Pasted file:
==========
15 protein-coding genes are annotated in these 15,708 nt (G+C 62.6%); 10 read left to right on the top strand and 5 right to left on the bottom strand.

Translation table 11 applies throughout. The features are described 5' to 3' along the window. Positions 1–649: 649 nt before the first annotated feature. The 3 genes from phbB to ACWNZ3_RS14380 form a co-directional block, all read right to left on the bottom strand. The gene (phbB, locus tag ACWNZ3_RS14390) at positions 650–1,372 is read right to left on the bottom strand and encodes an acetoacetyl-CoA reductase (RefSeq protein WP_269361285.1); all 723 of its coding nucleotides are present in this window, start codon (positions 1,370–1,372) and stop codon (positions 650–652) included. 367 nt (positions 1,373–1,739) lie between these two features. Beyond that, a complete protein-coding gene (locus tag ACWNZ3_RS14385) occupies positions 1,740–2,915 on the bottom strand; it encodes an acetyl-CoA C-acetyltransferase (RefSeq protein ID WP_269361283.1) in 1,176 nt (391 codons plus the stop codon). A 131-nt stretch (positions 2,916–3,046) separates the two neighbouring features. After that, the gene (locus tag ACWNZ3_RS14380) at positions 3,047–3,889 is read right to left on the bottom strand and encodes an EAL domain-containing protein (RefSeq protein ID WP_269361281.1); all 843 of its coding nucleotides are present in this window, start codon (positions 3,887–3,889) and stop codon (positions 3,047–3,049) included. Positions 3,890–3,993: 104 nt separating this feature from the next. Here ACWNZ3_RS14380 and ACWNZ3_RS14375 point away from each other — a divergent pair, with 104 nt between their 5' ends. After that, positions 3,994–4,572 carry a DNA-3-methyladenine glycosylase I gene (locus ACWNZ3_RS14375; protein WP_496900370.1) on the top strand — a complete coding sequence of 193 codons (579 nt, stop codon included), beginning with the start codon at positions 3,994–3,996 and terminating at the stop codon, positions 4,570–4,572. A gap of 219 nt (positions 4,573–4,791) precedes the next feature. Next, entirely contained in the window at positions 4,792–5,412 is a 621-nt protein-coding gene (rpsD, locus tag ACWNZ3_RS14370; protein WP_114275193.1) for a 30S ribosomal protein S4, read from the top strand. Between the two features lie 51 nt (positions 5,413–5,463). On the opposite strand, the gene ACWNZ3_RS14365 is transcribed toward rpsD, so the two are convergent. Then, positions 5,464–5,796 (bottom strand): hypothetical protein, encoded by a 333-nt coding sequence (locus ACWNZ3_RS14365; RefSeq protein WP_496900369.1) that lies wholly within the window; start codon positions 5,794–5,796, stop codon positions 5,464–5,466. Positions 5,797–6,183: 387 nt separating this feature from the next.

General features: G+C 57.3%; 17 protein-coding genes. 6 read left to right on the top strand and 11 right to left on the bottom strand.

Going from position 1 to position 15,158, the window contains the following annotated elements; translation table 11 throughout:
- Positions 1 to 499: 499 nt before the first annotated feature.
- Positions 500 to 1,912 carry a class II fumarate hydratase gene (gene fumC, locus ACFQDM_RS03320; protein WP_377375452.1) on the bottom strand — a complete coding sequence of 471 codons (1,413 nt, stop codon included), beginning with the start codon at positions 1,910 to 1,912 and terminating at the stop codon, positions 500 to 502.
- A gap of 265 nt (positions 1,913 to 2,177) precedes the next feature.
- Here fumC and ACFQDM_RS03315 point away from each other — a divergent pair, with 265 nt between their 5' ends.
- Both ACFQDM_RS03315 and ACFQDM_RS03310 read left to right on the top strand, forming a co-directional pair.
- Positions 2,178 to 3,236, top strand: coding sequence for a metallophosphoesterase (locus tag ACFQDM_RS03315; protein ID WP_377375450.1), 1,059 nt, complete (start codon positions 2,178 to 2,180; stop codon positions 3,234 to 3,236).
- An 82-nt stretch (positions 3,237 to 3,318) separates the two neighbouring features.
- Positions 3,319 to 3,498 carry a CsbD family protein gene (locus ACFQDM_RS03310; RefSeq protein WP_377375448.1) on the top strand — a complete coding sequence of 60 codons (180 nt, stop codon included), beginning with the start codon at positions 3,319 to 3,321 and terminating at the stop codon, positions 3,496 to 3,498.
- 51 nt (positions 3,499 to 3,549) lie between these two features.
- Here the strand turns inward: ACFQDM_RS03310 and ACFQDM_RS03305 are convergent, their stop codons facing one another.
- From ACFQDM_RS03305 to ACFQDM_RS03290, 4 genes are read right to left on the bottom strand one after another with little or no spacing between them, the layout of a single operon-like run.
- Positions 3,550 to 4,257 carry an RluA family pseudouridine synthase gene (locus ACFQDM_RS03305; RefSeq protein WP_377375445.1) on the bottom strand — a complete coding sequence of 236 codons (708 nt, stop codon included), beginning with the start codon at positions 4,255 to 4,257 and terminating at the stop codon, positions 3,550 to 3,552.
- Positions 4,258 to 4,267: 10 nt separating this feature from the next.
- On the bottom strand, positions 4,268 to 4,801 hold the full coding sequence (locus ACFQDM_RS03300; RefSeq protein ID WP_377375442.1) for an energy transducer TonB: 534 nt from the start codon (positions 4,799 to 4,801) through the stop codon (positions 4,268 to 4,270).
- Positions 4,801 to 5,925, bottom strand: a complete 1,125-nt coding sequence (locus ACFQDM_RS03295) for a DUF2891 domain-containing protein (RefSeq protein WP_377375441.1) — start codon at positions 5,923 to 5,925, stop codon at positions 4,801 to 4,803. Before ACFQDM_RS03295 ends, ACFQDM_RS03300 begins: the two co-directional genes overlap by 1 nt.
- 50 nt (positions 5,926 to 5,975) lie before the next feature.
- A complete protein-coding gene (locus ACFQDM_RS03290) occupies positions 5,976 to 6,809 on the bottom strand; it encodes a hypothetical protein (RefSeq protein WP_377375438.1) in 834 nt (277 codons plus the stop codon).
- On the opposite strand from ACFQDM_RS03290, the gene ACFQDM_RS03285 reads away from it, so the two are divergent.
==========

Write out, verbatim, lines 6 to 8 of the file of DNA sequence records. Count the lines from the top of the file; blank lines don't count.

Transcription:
- Positions 500 to 1,912 carry a class II fumarate hydratase gene (gene fumC, locus ACFQDM_RS03320; protein WP_377375452.1) on the bottom strand — a complete coding sequence of 471 codons (1,413 nt, stop codon included), beginning with the start codon at positions 1,910 to 1,912 and terminating at the stop codon, positions 500 to 502.
- A gap of 265 nt (positions 1,913 to 2,177) precedes the next feature.
- Here fumC and ACFQDM_RS03315 point away from each other — a divergent pair, with 265 nt between their 5' ends.